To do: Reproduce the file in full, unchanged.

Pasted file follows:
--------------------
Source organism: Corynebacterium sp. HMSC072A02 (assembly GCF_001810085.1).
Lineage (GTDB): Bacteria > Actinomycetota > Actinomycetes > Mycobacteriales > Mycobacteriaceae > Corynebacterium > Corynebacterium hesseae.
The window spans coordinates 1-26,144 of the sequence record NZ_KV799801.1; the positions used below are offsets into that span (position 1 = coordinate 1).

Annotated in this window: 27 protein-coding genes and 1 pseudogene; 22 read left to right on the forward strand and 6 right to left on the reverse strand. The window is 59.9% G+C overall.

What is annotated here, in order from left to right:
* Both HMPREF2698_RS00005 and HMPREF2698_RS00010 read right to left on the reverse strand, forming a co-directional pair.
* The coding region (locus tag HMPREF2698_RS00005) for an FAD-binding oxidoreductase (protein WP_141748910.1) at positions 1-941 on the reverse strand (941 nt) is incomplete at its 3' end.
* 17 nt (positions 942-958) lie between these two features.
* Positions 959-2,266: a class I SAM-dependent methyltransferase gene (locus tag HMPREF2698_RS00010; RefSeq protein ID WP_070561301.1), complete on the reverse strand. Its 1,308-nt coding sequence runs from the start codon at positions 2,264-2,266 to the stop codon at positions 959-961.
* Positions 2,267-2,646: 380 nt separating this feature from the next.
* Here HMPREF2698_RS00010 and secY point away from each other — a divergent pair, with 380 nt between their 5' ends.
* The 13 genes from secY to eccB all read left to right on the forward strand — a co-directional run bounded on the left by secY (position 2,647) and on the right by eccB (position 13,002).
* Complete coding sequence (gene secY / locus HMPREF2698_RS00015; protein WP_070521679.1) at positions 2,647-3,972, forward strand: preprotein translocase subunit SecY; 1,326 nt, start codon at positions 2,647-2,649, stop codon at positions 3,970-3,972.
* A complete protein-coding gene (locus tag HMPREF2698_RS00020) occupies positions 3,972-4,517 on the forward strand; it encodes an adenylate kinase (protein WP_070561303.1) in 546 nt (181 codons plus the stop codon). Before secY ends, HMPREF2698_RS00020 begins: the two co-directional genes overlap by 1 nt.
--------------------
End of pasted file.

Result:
Source organism: Corynebacterium sp. HMSC072A02 (assembly GCF_001810085.1).
Lineage (GTDB): Bacteria > Actinomycetota > Actinomycetes > Mycobacteriales > Mycobacteriaceae > Corynebacterium > Corynebacterium hesseae.
The window spans coordinates 1-26,144 of the sequence record NZ_KV799801.1; the positions used below are offsets into that span (position 1 = coordinate 1).

Annotated in this window: 27 protein-coding genes and 1 pseudogene; 22 read left to right on the forward strand and 6 right to left on the reverse strand. The window is 59.9% G+C overall.

What is annotated here, in order from left to right:
* Both HMPREF2698_RS00005 and HMPREF2698_RS00010 read right to left on the reverse strand, forming a co-directional pair.
* The coding region (locus tag HMPREF2698_RS00005) for an FAD-binding oxidoreductase (protein WP_141748910.1) at positions 1-941 on the reverse strand (941 nt) is incomplete at its 3' end.
* 17 nt (positions 942-958) lie between these two features.
* Positions 959-2,266: a class I SAM-dependent methyltransferase gene (locus tag HMPREF2698_RS00010; RefSeq protein ID WP_070561301.1), complete on the reverse strand. Its 1,308-nt coding sequence runs from the start codon at positions 2,264-2,266 to the stop codon at positions 959-961.
* Positions 2,267-2,646: 380 nt separating this feature from the next.
* Here HMPREF2698_RS00010 and secY point away from each other — a divergent pair, with 380 nt between their 5' ends.
* The 13 genes from secY to eccB all read left to right on the forward strand — a co-directional run bounded on the left by secY (position 2,647) and on the right by eccB (position 13,002).
* Complete coding sequence (gene secY / locus HMPREF2698_RS00015; protein WP_070521679.1) at positions 2,647-3,972, forward strand: preprotein translocase subunit SecY; 1,326 nt, start codon at positions 2,647-2,649, stop codon at positions 3,970-3,972.
* A complete protein-coding gene (locus tag HMPREF2698_RS00020) occupies positions 3,972-4,517 on the forward strand; it encodes an adenylate kinase (protein WP_070561303.1) in 546 nt (181 codons plus the stop codon). Before secY ends, HMPREF2698_RS00020 begins: the two co-directional genes overlap by 1 nt.